Clearly, a great need exists for a less expensive and a more rapid method of field evaluating and tailoring such flooding processes in particular reservoirs. The single well tracer method employed in the process of this invention is disclosed in U.S. 3,623,842. This patent forms the basis of a license package of a method for determining hydrocarbon saturation in subterranean reservoirs, and along with related know-how and softwear has been widely licensed in the industry by Exxon Co., Houston, Texas. This patent is incorporated by reference. Supplemental disclosure is found in: U.S. Pat. No. 3,590,923; Clyde Q. Sheely, Description of Field Tests to Determine Residual Oil Saturation by Single Well Tracer Method, SPE paper 5840, Prepared for the Improved Oil Recovery Symposium of the Society of Petroleum Engineers of AIME, held in Tulsa, Okla., March 22-24, 1976; J. F. Tomick, et. al., Single-Well Tracer Method to Measure Residual Oil Saturation, Journal of Petroleum Technology, February, 1973, pp. 211-218. Such disclosures are also incorporated by reference.
Our invention constitutes a substantial advance in the art by providing for efficient acquisition of data useful to evaluate the effectiveness of or to design an enhanced recovery process. Cost is greatly reduced since only one bore hole need be drilled, and the time is also greatly reduced.
An object of the invention is to provide a process for acquisition of data useful to evaluate the effectivenss of or design an enhanced recovery process.
Data useful to evaluate the effectiveness of or to design an enhanced recovery process (the recovery process involving mobilizing and moving hydrocarbons through a hydrocarbon-bearing subterranean formation from an injection well to a production well by injecting a mobilizing fluid into the injection well) are obtained by a process which comprises sequentially: determining hydrocarbon saturation in the formation in a volume in the formation near a well bore penetrating the formation, injecting sufficient of the mobilizing fluid to mobilize and move hydrocarbons from a volume in the formation near the well bore penetrating the formation, and determining hydrocarbon saturation by the single well tracer method in a volume from which hydrocarbons are moved.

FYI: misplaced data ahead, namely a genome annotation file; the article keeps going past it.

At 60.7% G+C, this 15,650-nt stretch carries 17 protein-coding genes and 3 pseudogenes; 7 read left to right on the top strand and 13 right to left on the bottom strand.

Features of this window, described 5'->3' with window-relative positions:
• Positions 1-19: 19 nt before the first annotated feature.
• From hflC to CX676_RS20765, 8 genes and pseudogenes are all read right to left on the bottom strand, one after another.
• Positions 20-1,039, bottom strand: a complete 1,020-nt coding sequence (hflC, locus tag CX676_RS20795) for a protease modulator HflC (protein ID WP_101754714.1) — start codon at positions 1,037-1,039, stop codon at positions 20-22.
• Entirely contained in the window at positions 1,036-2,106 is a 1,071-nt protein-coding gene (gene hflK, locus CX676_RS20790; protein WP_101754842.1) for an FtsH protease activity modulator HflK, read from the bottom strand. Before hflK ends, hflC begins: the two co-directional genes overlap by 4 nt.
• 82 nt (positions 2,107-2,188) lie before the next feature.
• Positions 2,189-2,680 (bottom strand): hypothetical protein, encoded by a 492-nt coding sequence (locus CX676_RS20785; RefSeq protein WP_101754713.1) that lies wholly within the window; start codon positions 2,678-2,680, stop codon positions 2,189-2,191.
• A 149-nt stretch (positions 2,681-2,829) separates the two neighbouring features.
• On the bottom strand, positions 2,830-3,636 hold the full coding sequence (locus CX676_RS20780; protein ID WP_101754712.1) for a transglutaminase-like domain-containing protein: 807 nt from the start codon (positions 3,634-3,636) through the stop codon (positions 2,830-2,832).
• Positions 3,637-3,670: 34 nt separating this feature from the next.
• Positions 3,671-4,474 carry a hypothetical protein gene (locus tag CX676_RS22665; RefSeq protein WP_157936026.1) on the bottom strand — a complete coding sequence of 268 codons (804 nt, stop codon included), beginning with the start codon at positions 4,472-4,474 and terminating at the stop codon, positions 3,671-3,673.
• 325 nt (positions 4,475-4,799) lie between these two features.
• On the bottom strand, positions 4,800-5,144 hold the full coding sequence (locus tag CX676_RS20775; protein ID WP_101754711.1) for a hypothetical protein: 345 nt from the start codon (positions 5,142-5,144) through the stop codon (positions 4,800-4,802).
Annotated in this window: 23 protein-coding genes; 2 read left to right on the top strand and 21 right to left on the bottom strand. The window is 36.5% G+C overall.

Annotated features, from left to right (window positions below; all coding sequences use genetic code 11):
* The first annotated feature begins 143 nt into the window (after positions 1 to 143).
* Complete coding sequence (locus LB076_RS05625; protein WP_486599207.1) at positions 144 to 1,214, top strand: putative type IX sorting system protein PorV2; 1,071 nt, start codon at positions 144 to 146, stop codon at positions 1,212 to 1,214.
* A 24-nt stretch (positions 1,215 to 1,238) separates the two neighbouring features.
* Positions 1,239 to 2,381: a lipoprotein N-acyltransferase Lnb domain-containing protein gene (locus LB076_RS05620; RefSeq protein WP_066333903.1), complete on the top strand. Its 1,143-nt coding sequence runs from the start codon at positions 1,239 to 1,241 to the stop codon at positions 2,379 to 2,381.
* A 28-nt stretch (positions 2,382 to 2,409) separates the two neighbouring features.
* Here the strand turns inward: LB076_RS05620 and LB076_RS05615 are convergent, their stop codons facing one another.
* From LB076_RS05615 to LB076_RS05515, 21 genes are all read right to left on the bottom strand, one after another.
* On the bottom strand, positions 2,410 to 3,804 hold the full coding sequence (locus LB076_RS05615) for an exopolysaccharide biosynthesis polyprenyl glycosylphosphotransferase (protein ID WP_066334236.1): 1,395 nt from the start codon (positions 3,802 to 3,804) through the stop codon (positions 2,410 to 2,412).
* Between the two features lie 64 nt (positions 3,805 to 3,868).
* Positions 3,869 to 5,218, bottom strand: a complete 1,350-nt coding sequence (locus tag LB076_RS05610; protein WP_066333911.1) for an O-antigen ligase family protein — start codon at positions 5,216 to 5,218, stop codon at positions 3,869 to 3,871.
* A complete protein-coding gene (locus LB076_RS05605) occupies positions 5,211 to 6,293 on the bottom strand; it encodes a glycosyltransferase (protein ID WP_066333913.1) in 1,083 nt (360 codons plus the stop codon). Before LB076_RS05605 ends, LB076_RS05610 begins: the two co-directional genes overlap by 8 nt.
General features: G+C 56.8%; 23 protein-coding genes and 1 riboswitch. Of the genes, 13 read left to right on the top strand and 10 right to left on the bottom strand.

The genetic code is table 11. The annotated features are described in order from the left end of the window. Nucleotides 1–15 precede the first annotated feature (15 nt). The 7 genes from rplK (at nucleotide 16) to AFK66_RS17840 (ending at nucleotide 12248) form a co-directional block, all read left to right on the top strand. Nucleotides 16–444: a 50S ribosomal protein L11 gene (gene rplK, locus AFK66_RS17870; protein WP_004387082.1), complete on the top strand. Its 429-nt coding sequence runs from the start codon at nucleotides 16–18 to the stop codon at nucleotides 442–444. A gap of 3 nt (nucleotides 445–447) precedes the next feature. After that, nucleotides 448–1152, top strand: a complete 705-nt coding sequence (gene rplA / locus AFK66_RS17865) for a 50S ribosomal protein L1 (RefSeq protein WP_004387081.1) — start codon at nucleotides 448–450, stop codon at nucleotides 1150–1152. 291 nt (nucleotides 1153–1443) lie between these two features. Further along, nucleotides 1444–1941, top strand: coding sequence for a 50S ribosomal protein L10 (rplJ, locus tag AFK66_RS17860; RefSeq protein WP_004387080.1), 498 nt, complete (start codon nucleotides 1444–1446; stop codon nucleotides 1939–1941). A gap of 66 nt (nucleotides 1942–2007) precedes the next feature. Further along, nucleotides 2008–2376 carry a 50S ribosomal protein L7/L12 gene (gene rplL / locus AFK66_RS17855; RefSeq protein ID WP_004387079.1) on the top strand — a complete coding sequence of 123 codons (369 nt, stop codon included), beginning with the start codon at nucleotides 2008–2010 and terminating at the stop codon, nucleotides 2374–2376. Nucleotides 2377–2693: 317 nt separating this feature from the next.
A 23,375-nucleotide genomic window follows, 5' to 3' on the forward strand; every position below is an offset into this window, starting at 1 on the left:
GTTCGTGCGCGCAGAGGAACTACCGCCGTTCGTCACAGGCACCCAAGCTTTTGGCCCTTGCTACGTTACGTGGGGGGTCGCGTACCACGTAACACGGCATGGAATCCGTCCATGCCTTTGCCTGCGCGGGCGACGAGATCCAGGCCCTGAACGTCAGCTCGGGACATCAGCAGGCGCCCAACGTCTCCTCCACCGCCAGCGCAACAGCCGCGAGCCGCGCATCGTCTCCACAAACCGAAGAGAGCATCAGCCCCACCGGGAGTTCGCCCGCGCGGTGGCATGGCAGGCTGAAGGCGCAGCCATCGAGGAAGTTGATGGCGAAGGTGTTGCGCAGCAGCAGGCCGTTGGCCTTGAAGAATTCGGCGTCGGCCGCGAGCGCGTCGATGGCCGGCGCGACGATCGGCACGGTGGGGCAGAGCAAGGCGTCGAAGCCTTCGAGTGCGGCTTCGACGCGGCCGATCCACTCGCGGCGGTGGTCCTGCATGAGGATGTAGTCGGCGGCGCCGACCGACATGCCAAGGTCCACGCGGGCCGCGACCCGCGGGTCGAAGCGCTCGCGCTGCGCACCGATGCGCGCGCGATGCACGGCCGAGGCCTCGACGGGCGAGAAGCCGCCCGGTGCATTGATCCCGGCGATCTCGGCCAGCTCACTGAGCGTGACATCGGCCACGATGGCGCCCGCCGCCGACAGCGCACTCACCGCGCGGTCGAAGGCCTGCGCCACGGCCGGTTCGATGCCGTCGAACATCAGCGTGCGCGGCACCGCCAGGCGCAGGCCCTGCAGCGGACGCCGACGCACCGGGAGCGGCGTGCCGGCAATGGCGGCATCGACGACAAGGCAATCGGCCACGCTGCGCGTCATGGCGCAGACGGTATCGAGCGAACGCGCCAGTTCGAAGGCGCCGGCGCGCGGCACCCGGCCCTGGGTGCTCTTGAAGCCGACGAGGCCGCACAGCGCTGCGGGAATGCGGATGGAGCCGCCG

According to one aspect, the process is useful to evaluate surfactant floods, water floods, polymer floods, CO2 floods, caustic floods, micellar floods, soluble oil floods, microemulsion floods, miscible floods, and the like in a reservoir in much less time at greatly reduced costs than the conventionally used pilot method.
FIG. 1, 2 and 4 illustrate the residual oil saturation profile of a reservoir during treatment by the method of the present invention as a function of slug size and distance from the wellbore.
FIG. 3 illustrates the average retardation factor profile of a reservoir as a function of distance from the wellbore.
The process of this invention is useful to obtain data which is useful to evaluate the effectiveness of or to design an enhanced recovery process. The enhanced recovery processes contemplated involve mobilizing and moving hydrocarbons through a hydrocarbon-bearing subterranean formation from an injection well to a production well by injecting a mobilizing fluid into the injection well. The hydrocarbons are produced through a production well. The mobilizing fluid can be water, brine, a micellar solution, an aqueous surfactant containing mixture, a gas comprising CO2, a soluble oil, a microemulsion, a gas comprising air, an aqueous solution containing caustic, or an aqueous liquid thickened with a polymer. Combinations of such methods can also be employed as are also well known to those skilled in the art. For example, a slug of an aqueous liquid which contains a surfactant mixture can be injected into an injection well followed by an aqueous liquid slug thickened with polymer to effect mobility control, which in turn can be followed by injection of water, brine, or the like to mobilize and move the hydrocarbons through the formation to the vicinity of a production well from which the hydrocarbons are produced.